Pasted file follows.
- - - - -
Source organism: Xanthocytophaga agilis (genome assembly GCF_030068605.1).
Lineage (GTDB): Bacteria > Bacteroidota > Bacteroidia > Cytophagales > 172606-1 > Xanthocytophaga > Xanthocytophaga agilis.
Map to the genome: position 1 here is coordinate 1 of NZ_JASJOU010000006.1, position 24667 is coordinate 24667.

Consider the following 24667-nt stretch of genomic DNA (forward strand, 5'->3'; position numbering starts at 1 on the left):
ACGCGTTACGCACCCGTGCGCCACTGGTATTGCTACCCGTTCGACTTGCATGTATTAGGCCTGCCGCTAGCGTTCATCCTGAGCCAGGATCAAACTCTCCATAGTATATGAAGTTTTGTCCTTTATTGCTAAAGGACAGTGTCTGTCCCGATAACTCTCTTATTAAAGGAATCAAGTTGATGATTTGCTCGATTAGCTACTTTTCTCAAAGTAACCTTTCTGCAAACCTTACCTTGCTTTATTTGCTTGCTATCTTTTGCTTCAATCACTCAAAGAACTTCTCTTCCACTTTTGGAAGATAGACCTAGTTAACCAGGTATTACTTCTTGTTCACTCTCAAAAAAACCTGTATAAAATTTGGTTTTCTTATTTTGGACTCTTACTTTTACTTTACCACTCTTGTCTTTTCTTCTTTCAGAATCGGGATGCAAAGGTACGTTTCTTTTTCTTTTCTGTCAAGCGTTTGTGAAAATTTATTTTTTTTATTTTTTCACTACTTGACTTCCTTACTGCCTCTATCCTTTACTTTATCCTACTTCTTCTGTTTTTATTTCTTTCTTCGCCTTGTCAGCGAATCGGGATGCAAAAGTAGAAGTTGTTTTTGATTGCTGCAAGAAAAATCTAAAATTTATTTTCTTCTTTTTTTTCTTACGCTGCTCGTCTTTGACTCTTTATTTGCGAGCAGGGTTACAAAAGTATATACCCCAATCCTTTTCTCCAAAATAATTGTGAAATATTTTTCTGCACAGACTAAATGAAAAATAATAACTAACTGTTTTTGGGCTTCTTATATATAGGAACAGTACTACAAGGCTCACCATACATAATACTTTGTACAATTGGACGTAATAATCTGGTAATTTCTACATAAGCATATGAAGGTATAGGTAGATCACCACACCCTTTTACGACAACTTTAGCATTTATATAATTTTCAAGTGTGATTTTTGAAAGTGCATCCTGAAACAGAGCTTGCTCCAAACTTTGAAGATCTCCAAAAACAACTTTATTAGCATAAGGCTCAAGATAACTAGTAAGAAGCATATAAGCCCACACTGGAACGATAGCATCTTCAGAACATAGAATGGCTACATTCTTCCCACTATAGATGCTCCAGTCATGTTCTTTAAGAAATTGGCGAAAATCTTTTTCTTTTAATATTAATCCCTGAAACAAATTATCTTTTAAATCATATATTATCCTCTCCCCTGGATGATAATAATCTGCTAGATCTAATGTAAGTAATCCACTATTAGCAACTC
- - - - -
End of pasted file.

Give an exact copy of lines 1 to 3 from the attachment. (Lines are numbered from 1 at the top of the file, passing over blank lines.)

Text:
Source organism: Xanthocytophaga agilis (genome assembly GCF_030068605.1).
Lineage (GTDB): Bacteria > Bacteroidota > Bacteroidia > Cytophagales > 172606-1 > Xanthocytophaga > Xanthocytophaga agilis.
Map to the genome: position 1 here is coordinate 1 of NZ_JASJOU010000006.1, position 24667 is coordinate 24667.